# Integral that I have been trying to solve

Hello,

It's an integral that I have been trying to solve for a while.

I hope that I have been enough specific.

Regards

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mfb
Mentor
Do you know substitution?
sin(x)=u is a possible approach, and that method might work as well.

The first part is easy to integrate, just ignore it for now and focus on the fraction.

As this is a homework-like question, I moved your thread to our homework section.

D H
Staff Emeritus
Do you know substitution?
sin(x)=u is a possible approach, and that method might work as well.
Substitution won't help much here. This is not integrable in the elementary functions. Ignoring the first part, which is easy, the result is a constant times the difference between an elliptical integral of the first kind and an elliptical integral of the second kind.

D H
Staff Emeritus
Hint: Rewrite the numerator $-\sin^2(x)$ as $c-(\sin^2(x)+c)$.

Hint: Rewrite the numerator $-\sin^2(x)$ as $c-(\sin^2(x)+c)$.
Hi,
The numerator is a square root. I can't see how rewriting the numerator in such a way
will lead me to the expected result.
Please can you give further indications?

Substitution won't help much here. This is not integrable in the elementary functions. Ignoring the first part, which is easy, the result is a constant times the difference between an elliptical integral of the first kind and an elliptical integral of the second kind.
Hello,
I totally agree with you. Substitution in such a way won't work and the equation has nothing to do
with homework. I am trying to figure out a Mathematical model and I need to solve this part of the entire expression.

Regard

D H
Staff Emeritus
Hi,
The numerator is a square root. I can't see how rewriting the numerator in such a way
will lead me to the expected result.
Please can you give further indications?
The *denominator* is a square root. The *numerator* is -sin(x)2.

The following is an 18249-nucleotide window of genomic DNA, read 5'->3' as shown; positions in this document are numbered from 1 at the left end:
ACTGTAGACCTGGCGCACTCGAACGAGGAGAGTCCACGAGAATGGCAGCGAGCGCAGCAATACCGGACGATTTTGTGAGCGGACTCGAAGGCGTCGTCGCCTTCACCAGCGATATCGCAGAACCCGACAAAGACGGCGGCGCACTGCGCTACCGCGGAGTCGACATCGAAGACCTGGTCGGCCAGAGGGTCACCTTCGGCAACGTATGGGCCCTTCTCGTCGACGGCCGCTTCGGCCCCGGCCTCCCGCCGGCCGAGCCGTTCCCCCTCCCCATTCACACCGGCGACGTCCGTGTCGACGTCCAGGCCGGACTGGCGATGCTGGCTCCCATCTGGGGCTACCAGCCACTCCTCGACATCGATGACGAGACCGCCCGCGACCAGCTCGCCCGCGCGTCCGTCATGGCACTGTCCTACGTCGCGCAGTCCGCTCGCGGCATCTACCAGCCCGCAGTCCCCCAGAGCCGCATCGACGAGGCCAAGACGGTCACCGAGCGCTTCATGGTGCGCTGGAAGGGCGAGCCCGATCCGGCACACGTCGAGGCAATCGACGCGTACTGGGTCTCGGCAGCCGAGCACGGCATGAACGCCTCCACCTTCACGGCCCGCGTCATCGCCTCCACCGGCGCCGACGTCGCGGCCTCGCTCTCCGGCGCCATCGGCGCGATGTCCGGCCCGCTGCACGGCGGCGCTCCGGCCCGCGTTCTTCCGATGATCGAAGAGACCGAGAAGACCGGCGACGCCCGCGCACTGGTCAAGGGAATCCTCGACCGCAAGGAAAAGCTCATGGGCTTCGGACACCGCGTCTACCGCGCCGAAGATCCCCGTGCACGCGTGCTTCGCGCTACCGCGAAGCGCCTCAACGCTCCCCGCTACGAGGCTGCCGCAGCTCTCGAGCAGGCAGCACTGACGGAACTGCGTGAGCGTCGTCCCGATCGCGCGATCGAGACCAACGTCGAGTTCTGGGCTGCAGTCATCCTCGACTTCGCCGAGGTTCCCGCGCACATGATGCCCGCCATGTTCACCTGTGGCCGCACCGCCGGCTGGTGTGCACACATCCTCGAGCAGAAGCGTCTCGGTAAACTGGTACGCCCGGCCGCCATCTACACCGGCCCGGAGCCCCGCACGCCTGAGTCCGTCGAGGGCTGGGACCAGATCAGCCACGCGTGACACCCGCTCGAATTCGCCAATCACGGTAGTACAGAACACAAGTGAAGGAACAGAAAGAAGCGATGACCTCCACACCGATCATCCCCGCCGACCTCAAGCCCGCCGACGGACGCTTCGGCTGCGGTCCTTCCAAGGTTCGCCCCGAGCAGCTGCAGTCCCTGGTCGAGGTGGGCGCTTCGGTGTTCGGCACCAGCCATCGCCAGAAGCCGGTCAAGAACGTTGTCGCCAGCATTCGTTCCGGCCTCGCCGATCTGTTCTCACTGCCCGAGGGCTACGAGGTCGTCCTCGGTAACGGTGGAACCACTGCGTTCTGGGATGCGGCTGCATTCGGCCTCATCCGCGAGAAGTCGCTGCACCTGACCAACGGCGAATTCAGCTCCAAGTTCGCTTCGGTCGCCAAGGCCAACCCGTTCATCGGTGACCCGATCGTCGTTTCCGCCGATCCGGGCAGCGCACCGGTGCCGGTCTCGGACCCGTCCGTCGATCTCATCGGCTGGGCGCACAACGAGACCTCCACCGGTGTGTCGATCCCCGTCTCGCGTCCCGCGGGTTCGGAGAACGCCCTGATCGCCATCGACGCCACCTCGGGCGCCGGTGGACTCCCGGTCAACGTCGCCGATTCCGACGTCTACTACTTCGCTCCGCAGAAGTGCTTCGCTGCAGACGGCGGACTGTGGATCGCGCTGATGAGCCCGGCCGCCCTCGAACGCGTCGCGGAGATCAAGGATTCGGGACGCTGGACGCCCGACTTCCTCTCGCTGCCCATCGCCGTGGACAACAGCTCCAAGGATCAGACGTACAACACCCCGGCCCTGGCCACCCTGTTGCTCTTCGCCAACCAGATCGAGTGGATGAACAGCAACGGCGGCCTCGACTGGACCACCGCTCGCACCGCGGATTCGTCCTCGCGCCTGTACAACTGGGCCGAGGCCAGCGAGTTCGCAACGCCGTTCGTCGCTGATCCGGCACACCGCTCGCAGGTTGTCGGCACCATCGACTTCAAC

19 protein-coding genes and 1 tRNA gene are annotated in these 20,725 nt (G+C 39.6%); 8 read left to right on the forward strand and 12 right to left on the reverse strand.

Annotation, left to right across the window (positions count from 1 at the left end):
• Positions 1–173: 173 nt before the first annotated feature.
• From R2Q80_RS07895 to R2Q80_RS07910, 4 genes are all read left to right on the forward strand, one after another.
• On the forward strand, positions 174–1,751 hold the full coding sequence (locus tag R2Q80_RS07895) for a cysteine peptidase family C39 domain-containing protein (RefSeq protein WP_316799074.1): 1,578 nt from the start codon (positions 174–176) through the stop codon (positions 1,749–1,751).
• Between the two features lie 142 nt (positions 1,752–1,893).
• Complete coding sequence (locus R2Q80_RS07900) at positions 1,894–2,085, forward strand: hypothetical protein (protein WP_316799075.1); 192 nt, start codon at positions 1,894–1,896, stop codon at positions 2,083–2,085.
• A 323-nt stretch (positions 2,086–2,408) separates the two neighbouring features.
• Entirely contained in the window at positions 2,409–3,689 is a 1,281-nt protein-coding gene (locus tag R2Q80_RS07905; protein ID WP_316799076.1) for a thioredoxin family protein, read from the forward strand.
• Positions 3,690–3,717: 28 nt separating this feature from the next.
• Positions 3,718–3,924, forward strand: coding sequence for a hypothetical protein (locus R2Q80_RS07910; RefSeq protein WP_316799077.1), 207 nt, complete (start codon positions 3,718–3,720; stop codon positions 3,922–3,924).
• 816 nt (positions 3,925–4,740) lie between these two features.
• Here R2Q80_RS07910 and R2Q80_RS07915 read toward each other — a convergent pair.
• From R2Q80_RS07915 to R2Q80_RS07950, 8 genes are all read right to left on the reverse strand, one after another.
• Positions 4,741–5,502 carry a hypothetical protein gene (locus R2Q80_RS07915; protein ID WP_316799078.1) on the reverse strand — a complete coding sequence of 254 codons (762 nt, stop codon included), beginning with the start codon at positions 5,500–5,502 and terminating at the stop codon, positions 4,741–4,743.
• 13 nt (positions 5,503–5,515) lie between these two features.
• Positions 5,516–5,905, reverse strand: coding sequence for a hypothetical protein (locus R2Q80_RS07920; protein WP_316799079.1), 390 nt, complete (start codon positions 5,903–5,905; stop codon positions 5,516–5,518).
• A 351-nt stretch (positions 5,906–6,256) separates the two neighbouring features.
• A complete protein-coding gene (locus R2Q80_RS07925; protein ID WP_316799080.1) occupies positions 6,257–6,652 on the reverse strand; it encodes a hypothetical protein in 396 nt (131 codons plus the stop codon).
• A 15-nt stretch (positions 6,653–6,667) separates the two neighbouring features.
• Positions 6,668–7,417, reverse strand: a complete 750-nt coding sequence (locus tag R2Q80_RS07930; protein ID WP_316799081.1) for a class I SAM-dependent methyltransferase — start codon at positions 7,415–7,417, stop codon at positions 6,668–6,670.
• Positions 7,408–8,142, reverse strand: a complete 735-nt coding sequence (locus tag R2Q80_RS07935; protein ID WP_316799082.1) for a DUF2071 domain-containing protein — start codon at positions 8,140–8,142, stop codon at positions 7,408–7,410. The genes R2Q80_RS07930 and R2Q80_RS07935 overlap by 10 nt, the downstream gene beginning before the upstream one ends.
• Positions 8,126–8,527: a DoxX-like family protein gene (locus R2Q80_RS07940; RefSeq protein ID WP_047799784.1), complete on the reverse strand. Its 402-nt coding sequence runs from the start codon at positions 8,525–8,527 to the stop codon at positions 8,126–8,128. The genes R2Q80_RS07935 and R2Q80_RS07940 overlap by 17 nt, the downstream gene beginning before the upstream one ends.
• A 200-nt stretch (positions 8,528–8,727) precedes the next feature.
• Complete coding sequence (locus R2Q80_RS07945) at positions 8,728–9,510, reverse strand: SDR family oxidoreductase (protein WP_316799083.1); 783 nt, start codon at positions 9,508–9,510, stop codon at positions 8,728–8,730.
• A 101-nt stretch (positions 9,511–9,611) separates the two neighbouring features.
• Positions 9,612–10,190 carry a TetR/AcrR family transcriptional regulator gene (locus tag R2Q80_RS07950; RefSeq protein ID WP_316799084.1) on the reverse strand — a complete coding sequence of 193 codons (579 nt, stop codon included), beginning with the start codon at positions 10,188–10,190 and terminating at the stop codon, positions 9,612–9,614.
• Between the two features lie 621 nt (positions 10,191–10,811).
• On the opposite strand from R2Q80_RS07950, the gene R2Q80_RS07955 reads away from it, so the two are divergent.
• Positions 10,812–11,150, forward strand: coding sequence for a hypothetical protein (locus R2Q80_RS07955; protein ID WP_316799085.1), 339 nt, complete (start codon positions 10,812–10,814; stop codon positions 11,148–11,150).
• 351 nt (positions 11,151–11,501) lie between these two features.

The *denominator* is a square root. The *numerator* is -sin(x)2.
Sorry
Yeah I see. I have tried but that won't help either.
DId you get any result with that substitution?
The problem is the last term of the integration by part
that always contains at the denominator √([sin]^{2}(x)+c)

D H
Staff Emeritus
Sorry
Yeah I see. I have tried but that won't help either.
DId you get any result with that substitution?
The problem is the last term of the integration by part
that always contains at the denominator √([sin]^{2}(x)+c)
Did you read my first post? You can try all the substitutions you want and you will *never* be able to find an analytic solution to this problem in the elementary functions. This problem is not integrable in the elementary functions. Fortunately, there are two special functions that are very applicable to this problem, the elliptical integrals of the first and second kind. The standard definitions of these functions are

\begin{aligned} F(\phi,k) &= \int_0^{\phi} \frac{d\theta}{\sqrt{1-k^2\sin^2(\theta)}} \\ E(\phi,k) &= \int_0^{\phi} \sqrt{1-k^2\sin^2(\theta)} \, d\theta \end{aligned}
Here, k is the "elliptic modulus" and must lie between 0 and 1. The restriction is reduced if we substitute k2 with m:

\begin{aligned} F(\phi;m) &= \int_0^{\phi} \frac{d\theta}{\sqrt{1-m\sin^2(\theta)}} \\ E(\phi;m) &= \int_0^{\phi} \sqrt{1-m\sin^2(\theta)} \, d\theta \end{aligned}
Your integral, with appropriate modifications, can be made to look very much like these latter forms.

So what's the point? Simple: You can find mathematical tables the list these elliptical integrals and software that implements them.

And what exactly you're going to do with it once you get it yanac? Now I don't want to get in D.H. way since I think he's doing a great job explaining to me and you how to solve this thing but seems to me there is more to it for example what happens when the expression in the root becomes negative or how exactly can I use those special functions to actually solve an integral and they do agree with numerical calculation right? Might want to check. Even if $1-m\sin^2(t)<0$? I'm not rightly sure. Just saying that's all.